Stop Relying on Your Resume

What if you promise yourself that when pursuing your next job, you won’t provide a resume until after you’ve had a meaningful conversation with the hiring manager? That’s right, no resume until both parties believe there may be a match.

I admit that I’m still under the influence of Seth Godin’s book Linchpin, in which he highlights resumes’ propensity to hide the very attributes that make individuals truly valuable. Instead, he writes, “a resume gives the employer everything she needs to reject you. Once you send me your resume, I can say, ‘Oh, they’re missing this or they’re missing that,’ and boom, you’re out.”

This isn’t as crazy as one might think. A resume is frequently just a tool to get past the initial screening by the HR department. Its format is designed to make you look much like everyone else in the field, and is not a good way to make yourself stand out. On the other hand, if your reputation precedes you, or if you establish rapport with the hiring manager before there is even a job opening, you’ll be ahead of your competition for the position.

If you promise yourself to only use the resume closer to the end of the interviewing process as a mere formality, you’ll motivate yourself to showcase yourself in other ways. You’ll have no choice but to take on projects that make you stand out from the crowd in ways such as:

  • Developing tools that showcase your creativity and technical prowess
  • Maintaining a blog to share insights in your specific area of expertise
  • Sharing your knowledge with members of your favorite professional association
  • Releasing a regular podcast that discusses the topics relevant to your field
  • Organizing informal meet-up events to help build a community related to your expertise
  • Participating on off-line and on-line social networks related to your profession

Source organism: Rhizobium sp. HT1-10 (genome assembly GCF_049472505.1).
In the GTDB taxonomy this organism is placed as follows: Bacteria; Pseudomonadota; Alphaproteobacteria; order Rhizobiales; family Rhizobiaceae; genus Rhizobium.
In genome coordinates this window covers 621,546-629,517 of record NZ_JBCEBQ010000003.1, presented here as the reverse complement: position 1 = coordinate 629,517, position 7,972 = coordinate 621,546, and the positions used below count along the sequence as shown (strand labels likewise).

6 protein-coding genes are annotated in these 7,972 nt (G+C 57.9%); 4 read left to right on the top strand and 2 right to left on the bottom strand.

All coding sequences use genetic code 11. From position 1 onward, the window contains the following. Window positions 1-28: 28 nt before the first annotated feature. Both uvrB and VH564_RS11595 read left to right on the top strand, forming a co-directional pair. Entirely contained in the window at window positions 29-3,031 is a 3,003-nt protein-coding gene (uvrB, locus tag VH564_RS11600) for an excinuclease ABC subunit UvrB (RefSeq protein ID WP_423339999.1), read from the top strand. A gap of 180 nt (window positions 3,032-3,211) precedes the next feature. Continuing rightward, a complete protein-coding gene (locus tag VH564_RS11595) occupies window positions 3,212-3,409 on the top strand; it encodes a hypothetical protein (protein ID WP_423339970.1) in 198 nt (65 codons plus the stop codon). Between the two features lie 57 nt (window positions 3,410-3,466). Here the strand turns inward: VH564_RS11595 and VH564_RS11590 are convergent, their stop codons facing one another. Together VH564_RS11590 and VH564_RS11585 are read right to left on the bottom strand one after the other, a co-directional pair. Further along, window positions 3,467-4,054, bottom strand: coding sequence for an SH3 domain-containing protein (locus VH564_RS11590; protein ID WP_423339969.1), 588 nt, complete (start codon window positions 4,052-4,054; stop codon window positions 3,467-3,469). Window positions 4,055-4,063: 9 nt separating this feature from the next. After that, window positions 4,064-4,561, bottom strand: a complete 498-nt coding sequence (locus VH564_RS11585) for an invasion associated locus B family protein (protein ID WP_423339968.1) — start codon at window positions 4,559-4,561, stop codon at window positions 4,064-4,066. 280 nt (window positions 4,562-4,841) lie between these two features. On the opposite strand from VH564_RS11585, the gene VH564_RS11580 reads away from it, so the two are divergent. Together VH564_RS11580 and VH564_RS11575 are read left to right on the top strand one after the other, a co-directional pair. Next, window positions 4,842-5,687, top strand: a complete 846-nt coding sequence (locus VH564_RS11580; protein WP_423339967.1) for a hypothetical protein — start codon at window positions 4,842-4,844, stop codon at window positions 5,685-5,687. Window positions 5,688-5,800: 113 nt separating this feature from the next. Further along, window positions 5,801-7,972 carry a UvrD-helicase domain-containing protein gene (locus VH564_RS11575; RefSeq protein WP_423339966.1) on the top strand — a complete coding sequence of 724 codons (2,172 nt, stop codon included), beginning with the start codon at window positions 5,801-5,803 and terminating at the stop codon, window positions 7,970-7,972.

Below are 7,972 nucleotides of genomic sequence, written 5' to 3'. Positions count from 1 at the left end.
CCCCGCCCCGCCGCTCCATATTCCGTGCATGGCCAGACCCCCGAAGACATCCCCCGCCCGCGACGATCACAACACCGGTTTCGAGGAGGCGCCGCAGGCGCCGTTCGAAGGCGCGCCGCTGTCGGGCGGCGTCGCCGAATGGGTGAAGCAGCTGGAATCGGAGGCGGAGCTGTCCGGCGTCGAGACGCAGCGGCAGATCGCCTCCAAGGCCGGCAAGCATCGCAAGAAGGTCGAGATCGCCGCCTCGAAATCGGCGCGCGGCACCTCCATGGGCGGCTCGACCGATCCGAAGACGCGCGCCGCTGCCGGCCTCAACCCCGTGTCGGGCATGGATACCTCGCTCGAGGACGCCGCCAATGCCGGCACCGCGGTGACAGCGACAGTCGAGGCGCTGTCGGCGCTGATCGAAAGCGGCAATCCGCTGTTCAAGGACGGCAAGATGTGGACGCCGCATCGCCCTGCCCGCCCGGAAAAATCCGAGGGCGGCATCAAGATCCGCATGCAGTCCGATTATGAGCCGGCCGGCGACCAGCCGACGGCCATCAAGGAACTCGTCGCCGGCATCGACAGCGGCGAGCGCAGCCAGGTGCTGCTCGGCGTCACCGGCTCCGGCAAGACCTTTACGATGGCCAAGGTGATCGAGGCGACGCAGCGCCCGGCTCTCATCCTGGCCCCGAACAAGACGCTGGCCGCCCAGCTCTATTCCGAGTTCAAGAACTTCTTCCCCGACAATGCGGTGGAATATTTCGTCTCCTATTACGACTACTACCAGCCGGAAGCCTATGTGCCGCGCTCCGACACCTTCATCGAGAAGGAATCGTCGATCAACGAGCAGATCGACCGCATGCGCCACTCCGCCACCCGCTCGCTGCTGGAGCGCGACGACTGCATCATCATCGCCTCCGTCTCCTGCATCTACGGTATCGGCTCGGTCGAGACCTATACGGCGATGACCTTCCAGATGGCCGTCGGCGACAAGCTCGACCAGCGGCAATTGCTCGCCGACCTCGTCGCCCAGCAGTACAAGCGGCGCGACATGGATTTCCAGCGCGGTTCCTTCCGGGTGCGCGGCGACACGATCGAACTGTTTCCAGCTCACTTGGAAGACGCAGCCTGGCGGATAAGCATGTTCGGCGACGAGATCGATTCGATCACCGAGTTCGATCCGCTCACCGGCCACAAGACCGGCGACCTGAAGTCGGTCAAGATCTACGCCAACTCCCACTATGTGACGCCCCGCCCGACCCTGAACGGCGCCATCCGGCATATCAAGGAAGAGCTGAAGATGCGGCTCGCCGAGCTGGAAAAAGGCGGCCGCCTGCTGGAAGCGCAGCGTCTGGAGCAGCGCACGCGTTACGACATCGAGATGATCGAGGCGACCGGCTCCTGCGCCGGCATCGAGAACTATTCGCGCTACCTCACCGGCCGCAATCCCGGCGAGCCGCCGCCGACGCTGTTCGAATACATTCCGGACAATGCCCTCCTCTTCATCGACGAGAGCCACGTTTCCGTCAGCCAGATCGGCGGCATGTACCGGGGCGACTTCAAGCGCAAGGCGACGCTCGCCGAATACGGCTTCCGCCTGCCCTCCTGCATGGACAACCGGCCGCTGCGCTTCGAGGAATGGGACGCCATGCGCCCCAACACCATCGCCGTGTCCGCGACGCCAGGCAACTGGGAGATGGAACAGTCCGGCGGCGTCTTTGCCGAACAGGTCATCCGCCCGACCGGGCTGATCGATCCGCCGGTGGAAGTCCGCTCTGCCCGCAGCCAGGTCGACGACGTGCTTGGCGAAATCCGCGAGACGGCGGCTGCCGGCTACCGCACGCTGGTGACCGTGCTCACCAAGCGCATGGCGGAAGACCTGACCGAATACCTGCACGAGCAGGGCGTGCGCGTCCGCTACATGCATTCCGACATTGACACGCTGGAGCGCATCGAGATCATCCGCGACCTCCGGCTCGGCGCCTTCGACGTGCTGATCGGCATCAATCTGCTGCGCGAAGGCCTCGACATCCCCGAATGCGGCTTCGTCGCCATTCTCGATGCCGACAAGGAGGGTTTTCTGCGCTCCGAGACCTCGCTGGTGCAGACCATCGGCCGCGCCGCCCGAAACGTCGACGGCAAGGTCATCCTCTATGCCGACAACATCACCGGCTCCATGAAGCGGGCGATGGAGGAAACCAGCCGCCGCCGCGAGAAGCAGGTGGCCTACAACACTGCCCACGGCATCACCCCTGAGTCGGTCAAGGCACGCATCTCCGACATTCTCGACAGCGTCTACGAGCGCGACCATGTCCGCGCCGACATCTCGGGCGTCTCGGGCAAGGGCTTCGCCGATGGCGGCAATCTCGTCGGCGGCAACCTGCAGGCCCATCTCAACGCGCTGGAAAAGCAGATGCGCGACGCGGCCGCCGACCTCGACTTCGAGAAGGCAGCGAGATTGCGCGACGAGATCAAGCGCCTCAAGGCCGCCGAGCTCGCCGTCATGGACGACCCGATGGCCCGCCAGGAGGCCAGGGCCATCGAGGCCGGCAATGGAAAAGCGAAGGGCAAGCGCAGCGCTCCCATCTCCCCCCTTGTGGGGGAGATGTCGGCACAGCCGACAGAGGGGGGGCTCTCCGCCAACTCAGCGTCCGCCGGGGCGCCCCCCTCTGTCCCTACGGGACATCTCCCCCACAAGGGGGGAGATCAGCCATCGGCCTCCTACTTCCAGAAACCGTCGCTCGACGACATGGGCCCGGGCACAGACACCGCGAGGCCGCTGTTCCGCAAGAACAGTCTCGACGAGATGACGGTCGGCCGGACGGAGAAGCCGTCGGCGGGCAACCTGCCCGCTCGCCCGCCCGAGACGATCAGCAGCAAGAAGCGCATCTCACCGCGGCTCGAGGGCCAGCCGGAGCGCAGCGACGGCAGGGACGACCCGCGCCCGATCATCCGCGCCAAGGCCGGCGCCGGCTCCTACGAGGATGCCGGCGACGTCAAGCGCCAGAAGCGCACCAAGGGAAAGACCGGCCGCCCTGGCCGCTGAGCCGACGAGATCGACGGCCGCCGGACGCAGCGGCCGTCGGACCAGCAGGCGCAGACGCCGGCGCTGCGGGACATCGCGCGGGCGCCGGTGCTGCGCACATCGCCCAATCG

• Self-publishing a mini e-book that shares your perspective with the world

This isn’t easy. It takes a lot of work.

Maybe making a promise to yourself is what it’ll take to not only become incredibly good at what you do, but earn a job that appreciates and nurtures your skills. Just a thought.

If this is interesting to you, read my earlier writing on IT careers and the interviewing process, which includes my thoughts on why depth of knowledge in IT is not enough to excel.

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About the Author

Lenny Zeltser is a business and tech leader with extensive experience in information technology and security. His areas of expertise include incident response, cloud services and product management. Lenny focuses on safeguarding customers' IT operations at NCR Corporation. He also teaches digital forensics and anti-malware courses at SANS Institute. Lenny frequently speaks at conferences, writes articles and has co-authored books. He has earned the prestigious GIAC Security Expert designation, has an MBA from MIT Sloan and a Computer Science degree from the University of Pennsylvania.

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